Performance art often provides a real opportunity to connect with people and offers them something to be touched by. Sometimes it’s also a vehicle to have fun with the audience. Un-performance was a bit of both.

This work was part of Cementa 15, a festival of contemporary arts staged in Kandos, a town in rural Australia mostly known for the manufacture of cement. I set up an installation in a disused garage, featuring a machine that would periodically blow smoke into the installation.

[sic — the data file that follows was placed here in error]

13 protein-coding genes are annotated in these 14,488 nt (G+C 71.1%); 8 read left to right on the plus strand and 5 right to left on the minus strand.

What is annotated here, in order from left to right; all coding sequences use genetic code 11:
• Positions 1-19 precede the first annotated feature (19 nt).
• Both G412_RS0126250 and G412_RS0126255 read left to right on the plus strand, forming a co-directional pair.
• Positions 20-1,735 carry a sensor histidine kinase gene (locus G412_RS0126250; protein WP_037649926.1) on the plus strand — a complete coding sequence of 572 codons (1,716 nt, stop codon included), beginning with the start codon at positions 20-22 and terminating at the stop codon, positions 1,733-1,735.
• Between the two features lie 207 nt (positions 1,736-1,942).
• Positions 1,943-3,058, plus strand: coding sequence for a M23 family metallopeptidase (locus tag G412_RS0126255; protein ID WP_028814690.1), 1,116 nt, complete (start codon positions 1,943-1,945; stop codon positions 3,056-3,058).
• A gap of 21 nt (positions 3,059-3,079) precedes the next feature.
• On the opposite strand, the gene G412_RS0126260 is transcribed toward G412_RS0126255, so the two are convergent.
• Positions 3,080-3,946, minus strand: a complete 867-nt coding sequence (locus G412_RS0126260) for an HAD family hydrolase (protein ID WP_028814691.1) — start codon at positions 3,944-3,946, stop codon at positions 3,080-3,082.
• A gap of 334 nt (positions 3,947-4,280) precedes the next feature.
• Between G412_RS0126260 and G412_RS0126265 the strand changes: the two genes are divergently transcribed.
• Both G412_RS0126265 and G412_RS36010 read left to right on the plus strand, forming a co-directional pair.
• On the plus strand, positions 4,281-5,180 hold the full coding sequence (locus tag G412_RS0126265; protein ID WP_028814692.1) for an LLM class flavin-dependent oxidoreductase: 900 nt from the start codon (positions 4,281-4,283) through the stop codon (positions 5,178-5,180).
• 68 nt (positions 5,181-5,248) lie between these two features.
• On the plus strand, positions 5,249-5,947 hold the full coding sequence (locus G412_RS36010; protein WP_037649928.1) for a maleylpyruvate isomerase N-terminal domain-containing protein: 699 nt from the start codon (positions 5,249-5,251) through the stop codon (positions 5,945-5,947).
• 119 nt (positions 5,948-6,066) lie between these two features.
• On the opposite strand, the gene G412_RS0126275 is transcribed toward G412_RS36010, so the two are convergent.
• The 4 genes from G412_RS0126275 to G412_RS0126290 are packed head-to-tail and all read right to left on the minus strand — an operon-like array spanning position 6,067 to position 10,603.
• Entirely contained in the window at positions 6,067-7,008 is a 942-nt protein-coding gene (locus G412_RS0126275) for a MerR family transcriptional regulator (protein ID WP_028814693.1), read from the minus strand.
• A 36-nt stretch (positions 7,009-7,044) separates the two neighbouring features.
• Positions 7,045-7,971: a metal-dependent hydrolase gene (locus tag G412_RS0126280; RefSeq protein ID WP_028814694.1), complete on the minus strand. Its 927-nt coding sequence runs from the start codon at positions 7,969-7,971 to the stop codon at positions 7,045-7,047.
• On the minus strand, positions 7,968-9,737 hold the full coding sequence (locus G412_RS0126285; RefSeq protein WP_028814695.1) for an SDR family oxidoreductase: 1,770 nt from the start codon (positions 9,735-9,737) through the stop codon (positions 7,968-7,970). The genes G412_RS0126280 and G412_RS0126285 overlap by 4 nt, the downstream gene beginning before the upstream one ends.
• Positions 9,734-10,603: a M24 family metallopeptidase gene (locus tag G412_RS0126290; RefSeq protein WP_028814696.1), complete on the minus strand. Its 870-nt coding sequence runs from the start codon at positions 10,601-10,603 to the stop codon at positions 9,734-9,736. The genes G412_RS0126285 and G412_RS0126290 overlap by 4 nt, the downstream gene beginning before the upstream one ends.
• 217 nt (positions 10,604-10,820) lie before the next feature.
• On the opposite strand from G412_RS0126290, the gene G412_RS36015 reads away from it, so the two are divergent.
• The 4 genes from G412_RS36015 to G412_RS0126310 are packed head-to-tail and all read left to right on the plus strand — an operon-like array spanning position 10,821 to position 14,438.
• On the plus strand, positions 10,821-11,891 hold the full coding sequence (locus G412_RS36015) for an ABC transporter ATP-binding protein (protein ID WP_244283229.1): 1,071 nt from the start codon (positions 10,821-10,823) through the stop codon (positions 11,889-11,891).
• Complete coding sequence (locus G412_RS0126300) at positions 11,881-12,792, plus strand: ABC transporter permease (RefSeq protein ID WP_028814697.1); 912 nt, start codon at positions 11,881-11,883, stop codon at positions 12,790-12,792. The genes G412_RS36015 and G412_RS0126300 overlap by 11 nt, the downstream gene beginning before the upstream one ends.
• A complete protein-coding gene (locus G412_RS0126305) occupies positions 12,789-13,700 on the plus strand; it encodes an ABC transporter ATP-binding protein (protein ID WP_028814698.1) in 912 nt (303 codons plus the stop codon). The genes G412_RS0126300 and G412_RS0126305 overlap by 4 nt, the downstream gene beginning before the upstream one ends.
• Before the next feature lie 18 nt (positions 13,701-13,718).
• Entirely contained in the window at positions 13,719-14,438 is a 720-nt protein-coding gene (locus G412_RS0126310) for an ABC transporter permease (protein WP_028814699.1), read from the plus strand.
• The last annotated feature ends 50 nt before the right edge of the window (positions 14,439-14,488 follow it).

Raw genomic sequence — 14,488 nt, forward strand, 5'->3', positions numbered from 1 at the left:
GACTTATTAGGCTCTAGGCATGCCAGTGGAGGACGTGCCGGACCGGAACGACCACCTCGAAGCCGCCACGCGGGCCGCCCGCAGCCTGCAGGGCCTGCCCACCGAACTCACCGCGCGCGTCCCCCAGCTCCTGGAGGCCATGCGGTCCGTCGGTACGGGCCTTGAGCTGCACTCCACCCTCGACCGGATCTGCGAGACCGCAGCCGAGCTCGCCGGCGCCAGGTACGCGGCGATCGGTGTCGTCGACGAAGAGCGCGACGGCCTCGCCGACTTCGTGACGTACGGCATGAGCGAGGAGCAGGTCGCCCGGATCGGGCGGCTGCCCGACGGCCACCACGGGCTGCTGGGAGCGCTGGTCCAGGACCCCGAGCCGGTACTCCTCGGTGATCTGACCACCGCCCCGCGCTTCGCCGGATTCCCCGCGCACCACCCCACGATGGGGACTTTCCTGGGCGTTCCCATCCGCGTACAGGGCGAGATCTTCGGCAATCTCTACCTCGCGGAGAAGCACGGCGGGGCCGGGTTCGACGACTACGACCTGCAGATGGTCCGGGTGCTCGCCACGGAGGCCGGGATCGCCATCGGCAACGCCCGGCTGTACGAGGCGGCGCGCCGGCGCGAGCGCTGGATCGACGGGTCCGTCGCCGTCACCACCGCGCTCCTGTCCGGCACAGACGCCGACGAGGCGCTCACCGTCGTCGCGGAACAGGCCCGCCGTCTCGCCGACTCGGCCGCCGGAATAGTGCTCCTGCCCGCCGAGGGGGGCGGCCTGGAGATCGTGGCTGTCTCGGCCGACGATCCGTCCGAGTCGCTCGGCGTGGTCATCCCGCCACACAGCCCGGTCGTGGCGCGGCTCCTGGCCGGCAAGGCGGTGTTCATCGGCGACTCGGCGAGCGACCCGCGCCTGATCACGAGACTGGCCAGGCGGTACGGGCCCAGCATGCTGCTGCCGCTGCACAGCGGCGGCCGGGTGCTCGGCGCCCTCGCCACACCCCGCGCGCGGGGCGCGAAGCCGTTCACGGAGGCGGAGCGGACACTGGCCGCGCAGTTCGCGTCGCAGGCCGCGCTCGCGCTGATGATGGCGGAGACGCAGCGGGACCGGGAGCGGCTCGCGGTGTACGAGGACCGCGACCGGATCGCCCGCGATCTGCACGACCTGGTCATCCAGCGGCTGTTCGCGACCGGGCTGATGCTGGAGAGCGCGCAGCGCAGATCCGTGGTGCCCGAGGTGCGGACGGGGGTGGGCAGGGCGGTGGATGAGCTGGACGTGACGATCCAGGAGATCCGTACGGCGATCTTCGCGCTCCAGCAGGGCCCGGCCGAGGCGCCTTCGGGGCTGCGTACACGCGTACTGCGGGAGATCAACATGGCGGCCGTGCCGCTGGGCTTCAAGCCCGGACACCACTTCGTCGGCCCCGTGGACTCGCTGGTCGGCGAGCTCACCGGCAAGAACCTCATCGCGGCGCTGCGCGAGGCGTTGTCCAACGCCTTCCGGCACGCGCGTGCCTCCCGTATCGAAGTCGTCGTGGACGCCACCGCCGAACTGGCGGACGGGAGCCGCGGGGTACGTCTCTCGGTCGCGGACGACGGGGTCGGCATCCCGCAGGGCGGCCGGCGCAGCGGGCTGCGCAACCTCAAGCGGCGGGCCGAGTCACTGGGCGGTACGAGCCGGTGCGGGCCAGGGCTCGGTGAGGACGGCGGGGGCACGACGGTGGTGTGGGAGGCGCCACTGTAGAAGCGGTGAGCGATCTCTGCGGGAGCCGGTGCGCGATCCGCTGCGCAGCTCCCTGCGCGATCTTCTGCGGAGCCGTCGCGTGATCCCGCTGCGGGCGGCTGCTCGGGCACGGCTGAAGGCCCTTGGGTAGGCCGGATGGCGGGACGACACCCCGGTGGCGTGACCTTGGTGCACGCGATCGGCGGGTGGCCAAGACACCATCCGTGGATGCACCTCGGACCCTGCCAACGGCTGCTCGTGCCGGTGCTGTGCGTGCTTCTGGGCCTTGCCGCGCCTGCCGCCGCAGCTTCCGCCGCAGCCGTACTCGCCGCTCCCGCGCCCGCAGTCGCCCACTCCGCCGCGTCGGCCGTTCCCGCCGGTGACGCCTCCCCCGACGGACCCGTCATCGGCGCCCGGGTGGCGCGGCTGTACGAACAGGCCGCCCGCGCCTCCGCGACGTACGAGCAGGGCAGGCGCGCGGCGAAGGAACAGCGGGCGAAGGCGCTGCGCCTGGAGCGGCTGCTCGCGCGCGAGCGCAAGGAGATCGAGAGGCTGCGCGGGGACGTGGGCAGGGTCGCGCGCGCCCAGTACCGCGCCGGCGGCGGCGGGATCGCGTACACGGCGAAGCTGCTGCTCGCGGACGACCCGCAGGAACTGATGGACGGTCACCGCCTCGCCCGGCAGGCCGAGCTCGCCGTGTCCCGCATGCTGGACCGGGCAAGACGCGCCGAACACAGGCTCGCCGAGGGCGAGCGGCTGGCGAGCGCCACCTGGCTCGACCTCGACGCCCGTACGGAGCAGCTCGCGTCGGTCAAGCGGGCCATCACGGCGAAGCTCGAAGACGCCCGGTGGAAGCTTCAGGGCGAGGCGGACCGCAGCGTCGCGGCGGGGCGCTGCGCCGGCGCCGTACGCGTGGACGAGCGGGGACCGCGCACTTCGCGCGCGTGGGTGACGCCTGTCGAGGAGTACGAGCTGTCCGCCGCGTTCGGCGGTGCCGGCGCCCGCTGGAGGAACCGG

As audiences arrived I would ask them what they expected to see and whether this was their first performance art experience. Just as they would begin to lose interest I would break out into Dada poetry or improvise verses about concrete. I wore an ancient Greek military gown (chlamys) or an Arabic men’s tunic (thawb) in order to give visibility to ethnicities often missing in rural Australia. I also raised questions about the nature of performance art and its role within contemporary art in an attempt to demystify it, make it more accessible, and easier to understand.